High school can be an overwhelming experience for your teens. Between school and extracurriculars, it is easy for younger generations to forget about the state of their digital footprint, especially now as summer vacations are beginning. As many of your teens enjoy their time off from school, it is important to remind them to maintain positive online reputations, especially around the time that the college application process begins.
Although college admissions are not primarily concerned with heavily monitoring applicants’ social media profiles, admissions officers are relying more on digital reputations to discern the character of their applicants. This overview of social media does not just include applicants, but accepted students as well. Horror stories of rescinded applications can often be associated with inappropriate content that a child has posted online. A notable example of this, was an offensive Facebook group chat that cost 10 incoming freshmen entry into Harvard. Sexually explicit jokes and memes aimed at minority groups were produced from members of a larger meme group.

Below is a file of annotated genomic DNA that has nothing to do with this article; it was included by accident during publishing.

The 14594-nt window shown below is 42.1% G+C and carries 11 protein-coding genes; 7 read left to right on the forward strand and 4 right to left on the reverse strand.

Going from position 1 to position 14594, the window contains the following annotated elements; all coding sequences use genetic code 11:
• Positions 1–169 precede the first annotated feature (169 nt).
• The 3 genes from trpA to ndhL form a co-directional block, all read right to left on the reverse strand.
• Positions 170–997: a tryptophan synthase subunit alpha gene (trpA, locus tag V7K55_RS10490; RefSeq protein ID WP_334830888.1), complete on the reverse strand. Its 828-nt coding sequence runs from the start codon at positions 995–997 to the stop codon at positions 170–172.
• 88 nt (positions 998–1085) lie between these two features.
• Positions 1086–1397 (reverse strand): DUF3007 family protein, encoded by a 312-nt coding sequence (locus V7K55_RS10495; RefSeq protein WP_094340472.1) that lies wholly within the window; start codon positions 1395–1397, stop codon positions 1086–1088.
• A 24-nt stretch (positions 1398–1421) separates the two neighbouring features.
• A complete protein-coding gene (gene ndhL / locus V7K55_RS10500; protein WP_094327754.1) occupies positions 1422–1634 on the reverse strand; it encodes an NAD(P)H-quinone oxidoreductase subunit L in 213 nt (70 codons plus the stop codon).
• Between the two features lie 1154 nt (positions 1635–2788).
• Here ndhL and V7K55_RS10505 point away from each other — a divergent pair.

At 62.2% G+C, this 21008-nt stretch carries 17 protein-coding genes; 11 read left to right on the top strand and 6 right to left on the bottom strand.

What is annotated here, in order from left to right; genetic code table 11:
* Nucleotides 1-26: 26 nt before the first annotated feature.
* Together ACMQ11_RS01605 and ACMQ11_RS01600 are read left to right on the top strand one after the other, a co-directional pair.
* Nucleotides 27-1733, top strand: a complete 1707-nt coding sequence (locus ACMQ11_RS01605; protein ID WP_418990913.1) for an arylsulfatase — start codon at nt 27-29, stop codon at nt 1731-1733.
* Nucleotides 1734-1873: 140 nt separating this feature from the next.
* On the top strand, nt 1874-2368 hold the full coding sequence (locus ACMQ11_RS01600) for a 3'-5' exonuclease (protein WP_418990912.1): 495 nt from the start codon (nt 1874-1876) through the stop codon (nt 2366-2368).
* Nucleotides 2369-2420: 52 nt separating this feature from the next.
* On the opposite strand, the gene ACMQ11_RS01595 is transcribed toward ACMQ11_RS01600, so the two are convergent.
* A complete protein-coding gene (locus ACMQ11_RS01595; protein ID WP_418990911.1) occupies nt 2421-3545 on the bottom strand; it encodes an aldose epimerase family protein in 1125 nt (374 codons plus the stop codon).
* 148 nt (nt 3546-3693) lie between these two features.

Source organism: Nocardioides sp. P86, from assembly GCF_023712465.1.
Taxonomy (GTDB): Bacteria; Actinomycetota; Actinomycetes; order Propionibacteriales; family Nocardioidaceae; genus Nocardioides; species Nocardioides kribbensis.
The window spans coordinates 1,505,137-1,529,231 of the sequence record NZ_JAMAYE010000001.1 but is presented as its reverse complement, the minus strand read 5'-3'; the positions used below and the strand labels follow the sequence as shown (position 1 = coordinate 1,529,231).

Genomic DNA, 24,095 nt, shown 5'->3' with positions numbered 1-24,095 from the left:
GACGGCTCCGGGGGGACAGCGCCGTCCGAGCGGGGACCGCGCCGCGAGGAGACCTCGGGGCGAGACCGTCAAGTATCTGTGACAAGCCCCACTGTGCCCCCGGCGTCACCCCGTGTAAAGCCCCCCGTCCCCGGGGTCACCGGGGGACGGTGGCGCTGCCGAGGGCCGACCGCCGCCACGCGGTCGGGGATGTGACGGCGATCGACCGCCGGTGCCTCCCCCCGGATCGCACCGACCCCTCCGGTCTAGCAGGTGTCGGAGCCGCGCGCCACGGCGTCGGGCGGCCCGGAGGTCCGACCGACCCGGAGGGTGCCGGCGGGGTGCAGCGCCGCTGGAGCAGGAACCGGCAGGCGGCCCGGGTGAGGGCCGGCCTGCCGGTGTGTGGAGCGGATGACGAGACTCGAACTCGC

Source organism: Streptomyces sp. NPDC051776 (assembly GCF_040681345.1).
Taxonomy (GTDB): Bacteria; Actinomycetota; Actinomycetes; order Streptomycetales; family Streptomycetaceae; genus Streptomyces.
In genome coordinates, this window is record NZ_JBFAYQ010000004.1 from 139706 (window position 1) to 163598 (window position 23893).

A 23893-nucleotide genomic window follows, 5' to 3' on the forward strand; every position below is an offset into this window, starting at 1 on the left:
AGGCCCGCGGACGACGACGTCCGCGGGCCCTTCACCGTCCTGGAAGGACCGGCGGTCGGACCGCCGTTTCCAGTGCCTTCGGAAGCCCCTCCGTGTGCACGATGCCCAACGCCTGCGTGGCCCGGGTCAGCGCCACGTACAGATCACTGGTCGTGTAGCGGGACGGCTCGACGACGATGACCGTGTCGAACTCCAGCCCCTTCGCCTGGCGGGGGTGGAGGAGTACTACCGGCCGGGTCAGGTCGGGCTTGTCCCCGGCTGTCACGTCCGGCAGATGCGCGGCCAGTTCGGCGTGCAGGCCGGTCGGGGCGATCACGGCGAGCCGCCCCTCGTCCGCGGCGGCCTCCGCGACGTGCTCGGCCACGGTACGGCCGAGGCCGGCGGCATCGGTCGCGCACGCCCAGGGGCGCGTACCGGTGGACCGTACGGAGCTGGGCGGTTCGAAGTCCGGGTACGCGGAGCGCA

Thinking twice before posting revealing photos, offensive memes, or lewd comments can help retain clean profiles. For parents, here are some tips that may be useful to ensure that your child preserves a positive online reputation:
1. Have open discussions with your child about positive habits online. This enables you to establish what specifically are positive and negative online practices.
2. Keep an eye on your teen’s social media profiles. It is a good idea to “friend” or “follow” your children. (Remember,being connected in their digital lives is important, but stalking them may be invasive).
3. Be a good digital role model for your child.
As a teenager myself, I understand the ubiquitous role that technology plays in our everyday lives. Your presence online leaves a lasting impression, and when used carefully, can reflect yourself in a favorable fashion. Here are some suggestions that could help promote a positive and safe online presence.
1. Think about how you want to represent yourself to people that are not familiar with you. In the perspective of people that browse your social media (such as your future employers), what is posted online is sometimes the only form of representation to identify your values and moral standing.
2. Before posting online, ask yourself if you are okay with parents, teachers, or future employers viewing what you post.
3. Avoid negative or offensive comments and posts.
4. Only friend or message people that you know.
An online presence is not something that you should be afraid of, and an uplifting atmosphere can be created when you are mindful of what you post. College admissions officers sometimes discover an applicant’s talent, achievement, or unique quality that was not mentioned on the application. When handled with care, the Internet can be a source of opportunity and positivity.
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